The recent Tribunal decision of Witham v Capita Insurance Services Limited demonstrates the difficulties employers face with insured benefits linked to age. In this case an Employment Tribunal found that a PHI scheme provided by the employer but underwritten by an insurer where benefit ceased at age 55 directly discriminated against an employee on the grounds of age and that such discrimination was not justified. It further held that the employee had been indirectly discriminated against by the failure to move him to a new PHI policy that paid benefit until age 65.

What happened in this case?

The employee had been in receipt of PHI benefits for a period until reaching age 55 at which point he ceased to be eligible under the terms of the existing PHI policy. Discussions had previously taken place between the employer and the employee with a view to his moving onto a new PHI policy which paid benefit to age 65 but this did not prove possible under the new PHI policy terms because to qualify the employee had to be in “active service” which he could not be because of his absence through illness.

Direct discrimination

The first issue grappled with by the Tribunal was whether there had been direct discrimination and, if so, whether such treatment was justified. The employer’s case was that a younger comparator employee would have been treated in the same way, namely that their PHI benefit would also have stopped when they too reached age 55. This was rejected by the Tribunal which noted that it was a straightforward question of a comparison between the younger employee who continued to receive benefits and the older employee whose benefit ceased. It was no answer to say that the younger employee would be treated in the same way when he reached age 55 as the focus must be on the difference in treatment between the two ages. The Tribunal decided that the employer’s failure to continue to pay the employee was because the insurer had ceased to provide the indemnity at age 55 which was intrinsically linked to age; this was therefore direct discrimination because of the employee’s age.

The employer also ran the argument that any less favourable treatment was nevertheless justified as being a proportionate means of achieving a legitimate aim, in this case, the legitimate aim being the widespread availability of PHI as a benefit to the workforce as a whole, within the constraints of the PHI policy age limits. The Tribunal accepted that this, in principle, could amount to a legitimate aim but the employer’s justification defence failed on the facts as only part of the workforce was provided with PHI policy coverage. The Tribunal also noted that cost was the real reason that payments stopped once the indemnity from the insurer ceased and in those circumstances the increased cost to the employer could not alone justify the unlawful treatment. I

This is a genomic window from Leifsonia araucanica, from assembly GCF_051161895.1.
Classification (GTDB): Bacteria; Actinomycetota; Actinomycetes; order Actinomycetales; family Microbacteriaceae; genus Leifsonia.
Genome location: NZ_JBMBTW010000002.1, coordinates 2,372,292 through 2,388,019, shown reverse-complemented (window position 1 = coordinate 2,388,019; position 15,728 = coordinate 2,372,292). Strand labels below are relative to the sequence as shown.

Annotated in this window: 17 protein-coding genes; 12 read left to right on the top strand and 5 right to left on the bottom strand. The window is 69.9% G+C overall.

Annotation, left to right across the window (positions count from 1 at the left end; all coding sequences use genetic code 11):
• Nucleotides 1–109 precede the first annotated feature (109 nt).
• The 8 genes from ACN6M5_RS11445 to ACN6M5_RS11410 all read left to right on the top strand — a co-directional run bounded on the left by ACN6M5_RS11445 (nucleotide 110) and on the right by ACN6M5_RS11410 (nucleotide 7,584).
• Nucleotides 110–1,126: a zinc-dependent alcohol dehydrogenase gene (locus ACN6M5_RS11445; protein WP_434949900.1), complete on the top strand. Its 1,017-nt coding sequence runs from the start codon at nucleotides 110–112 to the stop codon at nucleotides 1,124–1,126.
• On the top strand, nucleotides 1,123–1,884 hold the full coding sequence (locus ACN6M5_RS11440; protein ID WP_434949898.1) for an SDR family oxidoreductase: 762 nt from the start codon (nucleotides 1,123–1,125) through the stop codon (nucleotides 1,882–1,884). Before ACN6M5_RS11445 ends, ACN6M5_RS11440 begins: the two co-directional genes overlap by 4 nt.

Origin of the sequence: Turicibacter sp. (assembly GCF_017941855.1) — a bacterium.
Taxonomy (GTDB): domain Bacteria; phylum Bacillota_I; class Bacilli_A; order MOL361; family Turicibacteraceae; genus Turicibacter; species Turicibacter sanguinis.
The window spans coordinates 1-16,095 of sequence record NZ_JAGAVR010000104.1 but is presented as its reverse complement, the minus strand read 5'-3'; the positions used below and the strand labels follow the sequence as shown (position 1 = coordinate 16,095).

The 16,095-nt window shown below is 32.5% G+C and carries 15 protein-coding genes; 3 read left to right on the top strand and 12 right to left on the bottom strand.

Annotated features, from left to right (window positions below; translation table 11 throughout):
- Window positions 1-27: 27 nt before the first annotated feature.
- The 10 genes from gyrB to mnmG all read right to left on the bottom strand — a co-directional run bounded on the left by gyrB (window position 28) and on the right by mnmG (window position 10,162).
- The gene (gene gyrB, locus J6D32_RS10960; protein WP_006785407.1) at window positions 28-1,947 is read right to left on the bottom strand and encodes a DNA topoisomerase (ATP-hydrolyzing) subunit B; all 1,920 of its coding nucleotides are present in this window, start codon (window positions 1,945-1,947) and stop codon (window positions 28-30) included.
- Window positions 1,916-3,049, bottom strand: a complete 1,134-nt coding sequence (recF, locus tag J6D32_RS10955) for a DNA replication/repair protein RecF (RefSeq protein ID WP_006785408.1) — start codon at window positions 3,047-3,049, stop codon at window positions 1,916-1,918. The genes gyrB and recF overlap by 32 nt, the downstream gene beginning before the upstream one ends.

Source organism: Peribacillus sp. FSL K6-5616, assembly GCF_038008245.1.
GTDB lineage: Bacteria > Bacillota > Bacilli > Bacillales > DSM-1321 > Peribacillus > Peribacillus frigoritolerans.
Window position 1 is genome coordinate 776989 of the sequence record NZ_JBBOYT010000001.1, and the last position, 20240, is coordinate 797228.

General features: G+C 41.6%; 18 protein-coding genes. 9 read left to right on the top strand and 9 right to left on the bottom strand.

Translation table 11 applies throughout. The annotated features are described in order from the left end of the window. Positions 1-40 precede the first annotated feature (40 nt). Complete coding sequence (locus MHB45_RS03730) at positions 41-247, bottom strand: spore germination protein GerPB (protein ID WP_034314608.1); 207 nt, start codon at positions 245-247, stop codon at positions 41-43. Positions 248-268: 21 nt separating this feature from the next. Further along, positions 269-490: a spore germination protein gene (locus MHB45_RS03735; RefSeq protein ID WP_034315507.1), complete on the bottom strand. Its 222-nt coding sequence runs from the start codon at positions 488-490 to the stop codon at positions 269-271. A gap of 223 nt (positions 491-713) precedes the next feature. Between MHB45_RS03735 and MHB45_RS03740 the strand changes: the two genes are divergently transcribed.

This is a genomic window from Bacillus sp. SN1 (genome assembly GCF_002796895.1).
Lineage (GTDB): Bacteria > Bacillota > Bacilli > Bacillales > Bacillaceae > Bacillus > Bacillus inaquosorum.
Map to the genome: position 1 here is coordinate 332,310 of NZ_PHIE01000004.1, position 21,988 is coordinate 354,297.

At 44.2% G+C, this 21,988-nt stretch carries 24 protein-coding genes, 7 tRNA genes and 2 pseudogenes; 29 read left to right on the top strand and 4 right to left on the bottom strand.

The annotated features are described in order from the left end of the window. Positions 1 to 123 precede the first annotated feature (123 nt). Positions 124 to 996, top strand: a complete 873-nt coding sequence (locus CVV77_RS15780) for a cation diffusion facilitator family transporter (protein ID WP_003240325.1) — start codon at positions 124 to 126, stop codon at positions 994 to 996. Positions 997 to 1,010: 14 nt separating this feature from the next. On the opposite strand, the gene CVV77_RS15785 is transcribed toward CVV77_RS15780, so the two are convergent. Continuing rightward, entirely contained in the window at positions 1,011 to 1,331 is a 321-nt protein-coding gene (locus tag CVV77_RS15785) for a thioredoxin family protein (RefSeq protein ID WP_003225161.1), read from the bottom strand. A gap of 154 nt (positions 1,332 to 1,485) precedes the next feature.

Indirect discrimination

The indirect discrimination case was based on the employer’s practice (albeit constrained by the PHI policy terms) of requiring “active service” at the point of being moved to the new age 65 PHI policy. The employee argued that this practice placed him at a particular disadvantage compared with the employee’s chosen comparator group of employees age under 45. The statistics relied upon by the employee showed that 92% of those disadvantaged by the “active service” requirement were in the over age 45 category. The Tribunal also held that, statistics aside, it was obvious that individuals become more prone to debilitating illness with increased age. The employer advanced the same argument on justification but that too failed as being based on cost alone.

What this decision means for employers?

With an ever-ageing workforce, issues such as this are only going to become more frequent and without easy answers for employers. While this is only a first instance judgment, it is nevertheless instructive as to the approach Tribunals are likely to take in cases such as this, with the focus being on what the legitimate aims were that the employer was applying in restricting benefit to a particular age. In this context, the Equality Act requires there to be a social policy objective such as employment policy or labour market factors. Neither of these have a ready application to age limited PHI policies and the Tribunal judgment in this case made findings that the true reason was on the basis of the cost to the employer in continuing to pay the employee when the PHI insurer’s indemnity ceased.

This leaves employers with some unpalatable choices and with potentially large damages exposure to employees where PHI ceases at a particular age. An option may be to change the PHI policy to cover for an extended period to, say age 65, but while that may reduce the number of employees affected it does not remove the problem altogether (since age related discrimination arguments will remain) and would not help avoid claims by older employees currently on long term sick where there was an “active service” requirement. It may be worth exploring changing PHI terms to a policy that pays for a specified period of, say, five years, rather than one where the cessation of benefit is based upon age. In a similar vein a further option may be to restructure the way in which long term sickness benefit is provided so an employer offers an extended but time limited period of sick pay of, say, three or five years and insures the costs of its doing so via a PHI policy. In the latter two circumstances age discrimination arguments would be much more difficult to make because the benefit is based on a length of time and not the employee’s age.

Alternatively, it may herald a change in the way in which long term sickness benefits are provided in the workplace more generally and, with it, a move to employers paying a cash sum in lieu, leaving employees to make private arrangements for disability/long term sickness cover.